Von Babasin is a longtime maven of the film and music industries. From composing and playing jazz to working in all aspects of film and video production, he feels at home with both artistic mediums. His current documentary project, Harry Babasin's Jazz In Hollywood, focuses on the life and career of his father, a prominent bassist and producer who was instrumental in defining the Hollywood jazz scene of the 40's and 50's. In a recent phone interview, Von Babasin generously shared his insights on working in the industry, producing documentary films, and experiencing the creative journey.
Insider Tips for Success
Breaking into the industry is the obvious first step, said Babasin, but not always easy. He attributes his early experiences to good timing and hard work. "I was lucky enough to be hired at Universal at a time when they were producing so much film and TV that they needed people virtually off the street," he said. "I had enough of a background and worked hard enough that I got my foot in the door quickly and easily."
Babasin worked for Universal Studios for over 8 years, an unusual track record during a period punctuated by frequent layoffs. "But I worked my butt off, and they kept me going," he said. "I got into the special effects business, and it was really beneficial for me."
In the film and TV industry, there's no standard career track. "I've heard good things about going to film schools, but even that's a tough nut to crack," said Babasin. "You can have all the schooling in the world and still not get that inroad."
Schooling in itself may not be enough to land you a job, but sometimes formal education can lay the foundation for future professional relationships. Babasin recalled how taking a film class at the Learning Tree University in Los Angeles led to a job. "The teacher was a director, and a couple years later I ended up not only working on the film but also doing the soundtrack," he said. "So you just never know what relationships you'll strike up that will help you in the future."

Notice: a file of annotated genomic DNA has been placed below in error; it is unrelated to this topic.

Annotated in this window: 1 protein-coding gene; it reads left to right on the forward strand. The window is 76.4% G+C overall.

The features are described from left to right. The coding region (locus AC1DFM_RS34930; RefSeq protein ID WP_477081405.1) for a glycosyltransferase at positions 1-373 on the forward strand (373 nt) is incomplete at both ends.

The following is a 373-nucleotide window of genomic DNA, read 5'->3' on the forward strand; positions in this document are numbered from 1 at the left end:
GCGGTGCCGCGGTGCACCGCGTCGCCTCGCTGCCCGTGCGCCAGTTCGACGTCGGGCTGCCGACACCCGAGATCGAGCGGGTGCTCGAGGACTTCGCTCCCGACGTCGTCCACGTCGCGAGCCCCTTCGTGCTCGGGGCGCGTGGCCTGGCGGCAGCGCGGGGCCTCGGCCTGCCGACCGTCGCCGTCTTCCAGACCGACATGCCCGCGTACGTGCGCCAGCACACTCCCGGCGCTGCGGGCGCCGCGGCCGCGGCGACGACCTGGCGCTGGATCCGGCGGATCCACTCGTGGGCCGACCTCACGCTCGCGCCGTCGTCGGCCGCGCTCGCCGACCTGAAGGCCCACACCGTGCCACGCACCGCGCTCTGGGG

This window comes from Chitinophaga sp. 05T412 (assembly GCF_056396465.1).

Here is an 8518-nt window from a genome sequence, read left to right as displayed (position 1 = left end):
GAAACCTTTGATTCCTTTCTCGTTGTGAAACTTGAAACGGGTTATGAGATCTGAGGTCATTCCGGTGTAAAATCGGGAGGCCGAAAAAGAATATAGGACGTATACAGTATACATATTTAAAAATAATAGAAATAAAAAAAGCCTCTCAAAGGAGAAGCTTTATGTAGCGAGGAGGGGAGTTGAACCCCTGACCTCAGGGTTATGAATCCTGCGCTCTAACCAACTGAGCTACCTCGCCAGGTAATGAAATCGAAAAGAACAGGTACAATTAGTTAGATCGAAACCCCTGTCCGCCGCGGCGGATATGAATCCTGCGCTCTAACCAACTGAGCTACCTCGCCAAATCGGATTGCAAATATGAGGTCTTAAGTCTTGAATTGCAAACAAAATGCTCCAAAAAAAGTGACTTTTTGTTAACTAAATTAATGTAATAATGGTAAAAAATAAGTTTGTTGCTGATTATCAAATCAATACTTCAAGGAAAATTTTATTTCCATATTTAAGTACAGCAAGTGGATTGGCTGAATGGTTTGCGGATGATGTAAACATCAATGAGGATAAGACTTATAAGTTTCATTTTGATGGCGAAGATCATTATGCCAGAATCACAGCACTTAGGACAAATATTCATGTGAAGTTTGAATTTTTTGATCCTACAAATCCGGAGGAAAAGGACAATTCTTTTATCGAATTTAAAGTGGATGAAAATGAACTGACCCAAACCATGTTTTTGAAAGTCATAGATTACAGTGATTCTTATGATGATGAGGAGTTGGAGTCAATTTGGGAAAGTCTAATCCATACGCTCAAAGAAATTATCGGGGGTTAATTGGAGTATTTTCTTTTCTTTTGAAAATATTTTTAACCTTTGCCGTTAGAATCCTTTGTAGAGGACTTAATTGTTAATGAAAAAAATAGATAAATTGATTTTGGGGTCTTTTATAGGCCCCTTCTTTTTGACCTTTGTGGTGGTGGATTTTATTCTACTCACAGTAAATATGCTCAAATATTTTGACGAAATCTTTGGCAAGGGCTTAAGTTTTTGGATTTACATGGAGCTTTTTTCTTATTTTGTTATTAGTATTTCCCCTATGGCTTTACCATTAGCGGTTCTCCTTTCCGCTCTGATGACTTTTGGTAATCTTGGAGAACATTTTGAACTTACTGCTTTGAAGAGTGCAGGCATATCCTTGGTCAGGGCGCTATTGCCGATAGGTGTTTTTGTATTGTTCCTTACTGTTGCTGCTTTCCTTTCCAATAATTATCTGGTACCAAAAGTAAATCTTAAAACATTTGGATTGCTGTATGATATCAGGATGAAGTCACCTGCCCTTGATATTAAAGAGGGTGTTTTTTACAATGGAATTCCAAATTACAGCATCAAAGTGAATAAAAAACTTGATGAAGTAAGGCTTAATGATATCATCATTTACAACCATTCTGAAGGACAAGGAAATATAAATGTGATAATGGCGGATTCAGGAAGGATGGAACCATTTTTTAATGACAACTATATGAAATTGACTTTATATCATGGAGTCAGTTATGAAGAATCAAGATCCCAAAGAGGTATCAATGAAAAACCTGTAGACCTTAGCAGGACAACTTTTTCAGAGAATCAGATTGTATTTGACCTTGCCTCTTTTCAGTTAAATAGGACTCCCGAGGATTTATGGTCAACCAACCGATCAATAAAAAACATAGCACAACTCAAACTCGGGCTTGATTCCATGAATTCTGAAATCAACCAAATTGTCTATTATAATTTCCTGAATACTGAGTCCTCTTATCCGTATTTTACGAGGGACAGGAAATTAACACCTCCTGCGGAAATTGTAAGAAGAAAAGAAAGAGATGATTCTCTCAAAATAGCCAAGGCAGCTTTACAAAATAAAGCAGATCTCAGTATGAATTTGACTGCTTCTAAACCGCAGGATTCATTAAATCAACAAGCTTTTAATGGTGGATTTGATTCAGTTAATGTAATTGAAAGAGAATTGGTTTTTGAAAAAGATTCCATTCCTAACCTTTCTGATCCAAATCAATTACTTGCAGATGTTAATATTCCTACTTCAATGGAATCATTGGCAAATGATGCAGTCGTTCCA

How to Acquire Funding for Creative Projects
For independent filmmakers, acquiring funding is a necessary route to production. "Right now, I'm pretty much consumed with seeking the funding for the documentary's production budget," Babasin said. "I search every database I can find to find funding."
He recommends the New York Foundation for the Arts (NYFA), a non-profit that gives more support to artists than any other private organization nationwide and is providing fiscal sponsorship for Babasin's documentary. "To be involved with an organization like NYFA is invaluable," Babasin said. "Their hall of fame has people like Spike Lee, and Oscar and Tony and Emmy and Pulitzer prize winners, so they're definitely a good organization to get involved with. There are other art foundations that offer that kind of support too, where you can fiscally raise funds under the umbrella of their non-profit status."
Where to Find Killer Content for Documentary Film
EBay's not just a place to sell your pet rock collection or score vintage clothing. Babasin uses the auction site to acquire one-of-a-kind images for his documentary film.